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Diving Part 1 - Open Water Course, Koh Tao

THAILAND | Sunday, 20 August 2017 | Views [113]

Leaving the park was terrible! Everyone cried, no one wanted to leave, even though all of us where exhausted. We got our last cuddles in with Duckie then the bus took us back to Chiang Mai. We checked into a guesthouse and headed out for drinks. It was the hubby's sisters last night so we went to see the night markets and wander around. We had a lovely night and got a bit drunk then set her off on her journey home the next day.  

Back to just the two of us it was time to head South! We had been excited about South Thailand since the beginning of our journey. We had visited Koh Samui and Koh Phangan before and Koh Phangan was where we got engaged. But our first stop was to be Koh Tao. 

Koh Tao is known for its cheap scuba diving. Apparently the second cheapest place in the world to learn how to scuba dive. The hubby has been desperate to dive forever, and after a shark dive experience at an aquarium he has been practically obsessed. I, on the other hand, was not so keen. 

Vast open water scares the living daylights out of me, and the depth makes it worse. I've experienced diving once before about 10 years ago on holiday in Cyprus and I spent the whole dive holding the instructors hand!! 😐 I had agreed to attempt the Open Water course to show willing, but I wasn't doing more than that! The husband could do the Advanced on his own!! 

We arrived in Koh Tao in the evening and had booked accommodating at the dive school as part of a package. Seemed like a good idea at the time but the room was roasting with just a fan that wasn't the best. Thankfully the shower was great so that was a bonus.

 

Day 1 was purely theory. The course only had 4 people (us and another couple) so it was relaxed and I felt a little more at ease that I wasn't going to embarrass myself in front of too many people. We spent all day in a meeting room watching dvds and completing work books before taking tests on every section of information. It was a lot to take in but the crucial bits of information were pretty straight forward.

 

Day 2 was a pool day. We were fitted for kit. Given wetsuits, mask and snorkel, fins, weight belts, a bcd, regulator and a tank. We're we're shown how to assemble and test all of our kit working in a buddy team and then set off to the pool. All of the basics were taught in here and it was a full on, intense day. We were in the pool by 9:00, stopped for about 40minutes for lunch and didn't finish until 3:30. Sounds average but with all the kit, in and out of the water, being terrified and still learning to breath without using my nose was absolutely exhausting!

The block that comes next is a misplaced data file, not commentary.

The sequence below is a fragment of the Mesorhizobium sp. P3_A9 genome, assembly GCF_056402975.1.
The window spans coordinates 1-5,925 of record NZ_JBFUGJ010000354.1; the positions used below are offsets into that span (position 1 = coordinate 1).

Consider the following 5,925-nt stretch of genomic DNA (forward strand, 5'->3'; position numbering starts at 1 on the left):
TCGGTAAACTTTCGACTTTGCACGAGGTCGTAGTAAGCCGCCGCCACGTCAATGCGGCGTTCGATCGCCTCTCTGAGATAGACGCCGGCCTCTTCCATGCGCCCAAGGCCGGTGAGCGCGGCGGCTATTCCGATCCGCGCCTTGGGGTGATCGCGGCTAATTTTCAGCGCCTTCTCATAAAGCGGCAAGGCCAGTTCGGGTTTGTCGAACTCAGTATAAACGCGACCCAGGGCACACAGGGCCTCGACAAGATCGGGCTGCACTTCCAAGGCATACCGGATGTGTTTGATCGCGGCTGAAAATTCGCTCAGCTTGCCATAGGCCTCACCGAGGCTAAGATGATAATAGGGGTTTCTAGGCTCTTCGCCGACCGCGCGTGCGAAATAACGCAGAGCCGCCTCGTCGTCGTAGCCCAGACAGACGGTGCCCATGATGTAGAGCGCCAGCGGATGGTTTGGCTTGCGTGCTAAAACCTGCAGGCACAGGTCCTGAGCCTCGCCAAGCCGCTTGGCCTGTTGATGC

By the end of the day everyone had shown competency in all of the skills needed..... except me. I hadn't been able to take my mask off and breath without it. You have to be able to remove your mask and replace it, remove it and swim without it, and remove it and breath for 1 minute. For some reason my brain found it impossible to allow me to breath using only my mouth. I kept filling my nose with pool water, coughing through my regulator then freaking out and dashing to the surface. Well the problem with that is when you're 20meters under water you can't just pop your head out and catch your breath... Shit! 

It took me another 20 minutes or so to master the skills. I couldn't stop myself from taking a deep breath in whenever I was going under, it was just instinct. The instructor made me squat so just my mouth was in the water, then my nose, then my whole head. I was still freaking out but was managing to control it better. I actually managed a whole 2 minutes without my mask. So apparently that meant I was good to go diving in real water.

The hubby on the other hand had nailed it all pretty much first time, he took everything in his stride and didn't seem fazed by any of it. He loves the water, he loves everything about it and is fascinated by everything you find in it. We stop at every pond to check if it has fish, he will watch them for ages. He was so excited to get out on the boat. Although by the end of the day his eyes were red raw from the chlorine and he practically passed out straight after a shower. 

 

Day 3. We're going diving!! Well, not straight away. First we had to complete some more test papers and learn how to use a compass under water by walking around on the beach. 

After lunch it was time to gear up and get on the boat. We filled our kit bags and waited for the signature "Boats are ready" call. We waited. And waited. And waited. 

Then I freaked out. I had to leave the bar where everyone was sat chatting, all excited about the dive. I had to take a break, because I was about to have a melt down. I had a little cry, a bit of a panic, then decided I wasn't go on the dive...

Then had another little cry thinking about how much of a wimp I was being, then decided to go...

Then cried again because I was still petrified. 

Brilliant start.